Virginia is quickly becoming known for its craft beer industry, and now researchers want the state’s farmers to have the monopoly on beer’s key flavoring ingredient.
Researchers at Virginia Tech, Virginia State University and North Carolina State University want to teach farmers in the southern Atlantic region how to ensure that hop plants thrive in its hot and humid climate.
Virginia researchers are also on the hunt for hops that haven’t been sown in Virginia soil, which would allow farmers to offer new, untried flavors to brewers.
VSU is leading the push for Central Virginia, with guidance from the North Carolina hops research program, established in 2010. There’s plenty of demand for Virginia hops, says Laban Rutto, an agricultural research professor at Virginia State.
“As you know, there are a lot of people who want to eat local,” he says. “They want to be able to trace the journey of food from the farm to the plate, or in this case, from the farm to the glass.”
Since 2014, Rutto has experimented with many hop varieties. For now, he aims to try his luck with 26 types, but the poles in his 1.2-acre hop yard are bare for the winter. When the weather gets warmer, he hopes to find a variety that thrives, which will first be nurtured in the university’s greenhouses.
Rutto has hit more than a few snags. So far, some hop varieties have succumbed to mold or didn’t successfully mature in the ground. But as a scientist, he’s learned from trial and error and says that vigilant weather monitoring and irrigation are key.
In fact, there is a particular hop that’s been successful in the state, but it’s saturated the market. Cascade, a fairly bitter hop, can grow well in humid conditions. Rutto says that the bitterest hops — those high in acids — mostly survive in the south Atlantic. For reference, think of the pine taste of an India pale ale.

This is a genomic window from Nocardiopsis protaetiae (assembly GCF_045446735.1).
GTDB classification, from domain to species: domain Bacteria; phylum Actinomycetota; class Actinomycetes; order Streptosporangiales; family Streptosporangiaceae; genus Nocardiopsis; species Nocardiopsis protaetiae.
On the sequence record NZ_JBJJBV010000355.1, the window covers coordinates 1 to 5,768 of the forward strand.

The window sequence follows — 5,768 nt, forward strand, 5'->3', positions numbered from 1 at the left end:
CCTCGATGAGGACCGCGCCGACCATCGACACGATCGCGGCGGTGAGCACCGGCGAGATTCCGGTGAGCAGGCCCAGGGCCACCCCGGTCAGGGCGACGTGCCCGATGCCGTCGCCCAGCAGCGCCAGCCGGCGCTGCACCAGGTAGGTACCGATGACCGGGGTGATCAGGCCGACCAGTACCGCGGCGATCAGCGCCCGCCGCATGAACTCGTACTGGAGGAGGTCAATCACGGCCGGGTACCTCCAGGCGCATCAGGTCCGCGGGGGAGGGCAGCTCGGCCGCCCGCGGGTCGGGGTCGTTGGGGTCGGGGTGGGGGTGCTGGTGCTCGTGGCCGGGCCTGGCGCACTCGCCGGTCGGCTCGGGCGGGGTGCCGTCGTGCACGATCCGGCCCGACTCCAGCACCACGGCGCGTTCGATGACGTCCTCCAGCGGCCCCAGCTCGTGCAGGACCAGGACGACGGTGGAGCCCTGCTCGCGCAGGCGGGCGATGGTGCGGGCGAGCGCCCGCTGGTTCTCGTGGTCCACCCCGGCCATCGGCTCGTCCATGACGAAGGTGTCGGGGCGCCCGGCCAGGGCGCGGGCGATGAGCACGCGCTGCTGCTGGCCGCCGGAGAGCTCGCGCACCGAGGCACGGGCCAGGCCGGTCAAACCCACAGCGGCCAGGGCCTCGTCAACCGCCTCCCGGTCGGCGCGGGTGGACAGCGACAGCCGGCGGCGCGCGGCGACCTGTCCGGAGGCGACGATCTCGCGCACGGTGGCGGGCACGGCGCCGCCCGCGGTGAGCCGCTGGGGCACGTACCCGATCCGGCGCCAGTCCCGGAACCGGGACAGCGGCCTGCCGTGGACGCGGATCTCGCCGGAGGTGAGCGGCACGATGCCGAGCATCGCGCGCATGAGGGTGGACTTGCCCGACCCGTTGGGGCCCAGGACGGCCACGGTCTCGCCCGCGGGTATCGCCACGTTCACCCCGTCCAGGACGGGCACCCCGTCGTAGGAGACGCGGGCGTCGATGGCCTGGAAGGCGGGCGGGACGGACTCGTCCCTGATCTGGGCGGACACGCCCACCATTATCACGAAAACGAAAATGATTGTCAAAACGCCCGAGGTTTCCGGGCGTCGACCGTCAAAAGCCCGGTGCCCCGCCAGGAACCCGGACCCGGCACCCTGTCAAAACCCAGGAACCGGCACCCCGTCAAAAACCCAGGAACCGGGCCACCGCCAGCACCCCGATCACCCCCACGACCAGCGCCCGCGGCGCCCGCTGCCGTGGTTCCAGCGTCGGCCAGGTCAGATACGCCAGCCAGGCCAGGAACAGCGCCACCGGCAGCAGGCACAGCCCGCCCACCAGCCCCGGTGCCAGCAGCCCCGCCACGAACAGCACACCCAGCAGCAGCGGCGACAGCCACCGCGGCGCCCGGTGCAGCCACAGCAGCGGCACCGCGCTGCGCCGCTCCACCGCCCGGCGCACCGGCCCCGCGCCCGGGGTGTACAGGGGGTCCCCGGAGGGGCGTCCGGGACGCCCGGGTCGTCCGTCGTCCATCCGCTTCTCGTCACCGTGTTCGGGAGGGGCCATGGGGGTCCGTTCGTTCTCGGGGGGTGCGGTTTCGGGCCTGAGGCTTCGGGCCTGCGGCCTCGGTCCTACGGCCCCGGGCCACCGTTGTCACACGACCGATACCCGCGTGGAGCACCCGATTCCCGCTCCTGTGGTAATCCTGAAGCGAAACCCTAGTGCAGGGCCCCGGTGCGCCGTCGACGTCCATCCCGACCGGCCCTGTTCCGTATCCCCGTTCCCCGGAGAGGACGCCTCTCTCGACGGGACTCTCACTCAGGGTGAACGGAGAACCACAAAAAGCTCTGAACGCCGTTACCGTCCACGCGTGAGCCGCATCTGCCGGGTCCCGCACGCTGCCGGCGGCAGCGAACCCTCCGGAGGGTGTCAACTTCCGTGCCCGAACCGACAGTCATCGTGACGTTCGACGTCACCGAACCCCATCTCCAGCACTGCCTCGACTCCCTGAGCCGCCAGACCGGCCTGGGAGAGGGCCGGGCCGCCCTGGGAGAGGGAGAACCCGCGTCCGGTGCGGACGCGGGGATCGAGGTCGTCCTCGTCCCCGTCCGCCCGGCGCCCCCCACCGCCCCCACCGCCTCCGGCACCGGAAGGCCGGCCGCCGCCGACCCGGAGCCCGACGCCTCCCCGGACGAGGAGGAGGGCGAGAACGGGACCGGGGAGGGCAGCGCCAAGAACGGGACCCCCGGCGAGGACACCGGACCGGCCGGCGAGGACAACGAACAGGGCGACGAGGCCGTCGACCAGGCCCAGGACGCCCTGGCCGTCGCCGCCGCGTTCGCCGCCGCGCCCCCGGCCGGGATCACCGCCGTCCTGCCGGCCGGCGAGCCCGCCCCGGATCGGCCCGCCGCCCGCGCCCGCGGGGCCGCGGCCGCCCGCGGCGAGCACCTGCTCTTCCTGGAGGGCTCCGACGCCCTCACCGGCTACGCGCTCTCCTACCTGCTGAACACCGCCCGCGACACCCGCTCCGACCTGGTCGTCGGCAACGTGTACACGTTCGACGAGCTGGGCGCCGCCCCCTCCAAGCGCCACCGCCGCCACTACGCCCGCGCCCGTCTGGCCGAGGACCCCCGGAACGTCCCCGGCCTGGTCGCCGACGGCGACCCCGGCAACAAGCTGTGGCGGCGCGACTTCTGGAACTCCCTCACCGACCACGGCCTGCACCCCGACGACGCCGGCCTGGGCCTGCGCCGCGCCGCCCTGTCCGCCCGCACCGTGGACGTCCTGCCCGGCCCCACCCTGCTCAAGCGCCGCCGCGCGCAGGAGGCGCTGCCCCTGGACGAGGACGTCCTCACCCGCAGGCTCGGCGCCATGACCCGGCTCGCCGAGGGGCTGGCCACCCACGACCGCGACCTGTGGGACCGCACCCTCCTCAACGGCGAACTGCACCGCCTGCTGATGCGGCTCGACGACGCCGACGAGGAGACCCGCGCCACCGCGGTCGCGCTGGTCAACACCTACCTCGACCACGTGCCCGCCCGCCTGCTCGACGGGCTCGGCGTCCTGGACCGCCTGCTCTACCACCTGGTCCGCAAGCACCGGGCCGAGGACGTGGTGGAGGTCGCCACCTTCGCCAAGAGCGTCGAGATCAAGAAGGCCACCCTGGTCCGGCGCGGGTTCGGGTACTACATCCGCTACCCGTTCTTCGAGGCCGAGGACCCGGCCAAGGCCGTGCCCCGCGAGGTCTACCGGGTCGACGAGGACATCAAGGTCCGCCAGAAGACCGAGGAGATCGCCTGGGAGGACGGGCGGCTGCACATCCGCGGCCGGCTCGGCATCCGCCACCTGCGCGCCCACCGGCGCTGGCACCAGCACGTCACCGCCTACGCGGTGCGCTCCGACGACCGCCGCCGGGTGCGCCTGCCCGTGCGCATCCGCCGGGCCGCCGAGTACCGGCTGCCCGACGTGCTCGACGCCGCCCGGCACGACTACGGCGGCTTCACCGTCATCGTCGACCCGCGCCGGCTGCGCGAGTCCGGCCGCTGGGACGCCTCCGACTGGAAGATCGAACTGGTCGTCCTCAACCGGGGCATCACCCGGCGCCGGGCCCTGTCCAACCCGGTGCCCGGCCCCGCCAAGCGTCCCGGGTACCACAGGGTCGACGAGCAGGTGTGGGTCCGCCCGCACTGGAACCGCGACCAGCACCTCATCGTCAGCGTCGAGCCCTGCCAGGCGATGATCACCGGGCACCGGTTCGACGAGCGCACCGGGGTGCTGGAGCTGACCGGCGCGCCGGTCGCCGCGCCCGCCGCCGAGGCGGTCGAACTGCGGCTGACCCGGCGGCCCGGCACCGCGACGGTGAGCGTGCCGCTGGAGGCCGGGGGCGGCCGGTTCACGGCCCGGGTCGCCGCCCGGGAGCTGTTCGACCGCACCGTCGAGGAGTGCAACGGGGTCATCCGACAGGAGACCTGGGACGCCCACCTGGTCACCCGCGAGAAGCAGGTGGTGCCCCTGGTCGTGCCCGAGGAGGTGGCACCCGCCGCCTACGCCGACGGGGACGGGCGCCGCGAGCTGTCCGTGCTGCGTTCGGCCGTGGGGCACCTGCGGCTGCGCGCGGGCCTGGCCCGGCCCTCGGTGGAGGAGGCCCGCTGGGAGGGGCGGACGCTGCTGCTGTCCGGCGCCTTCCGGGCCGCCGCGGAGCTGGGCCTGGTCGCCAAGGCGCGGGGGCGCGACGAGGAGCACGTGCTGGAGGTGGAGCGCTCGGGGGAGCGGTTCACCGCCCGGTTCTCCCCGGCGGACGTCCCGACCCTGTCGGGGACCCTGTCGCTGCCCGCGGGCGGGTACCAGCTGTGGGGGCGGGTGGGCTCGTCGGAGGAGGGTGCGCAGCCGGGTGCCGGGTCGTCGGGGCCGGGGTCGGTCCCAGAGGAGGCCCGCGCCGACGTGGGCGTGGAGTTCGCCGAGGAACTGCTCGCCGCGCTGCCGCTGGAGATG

Rutto and other researchers are looking for hops that have more essential oils than acids, which lend a smoother flavor. It’s the taste that can be found in lighter lagers, but it comes from hops that are less resilient in Virginia’s climate.
He’s betting on the Southern Brewer variety, which grows in South Africa, as the next big thing for Virginia growers. Once he grows a thriving crop, a sample will be sent to Virginia Tech labs to be tested for moisture levels, acidity and essential oil profiles. Tech researchers are doing their own growing, but because of the university’s location, Rutto says, they’re likely to come up with a variety that would do better in a more mountainous, dry region.
Post-lab comes the most telling part of the testing phase. Rutto will send a sample of the winning variety to a local brewer to see what flavor it lends to a trial batch of beer.
Michael Grant, co-owner of Garden Grove Brewery in Carytown, says that he’s willing to take part in the test brew. The former agricultural researcher at Virginia State was one of the first to grow organic wine grapes in Virginia.
Grant says that the market is ripe for something new that’s individual to Virginia.
“Crops taste unique depending on where they are grown in the world. … Dr. Rutto has the chance to grow some hops that no one has had before that taste wonderful,” Grant says. “He might just come up with something amazing.”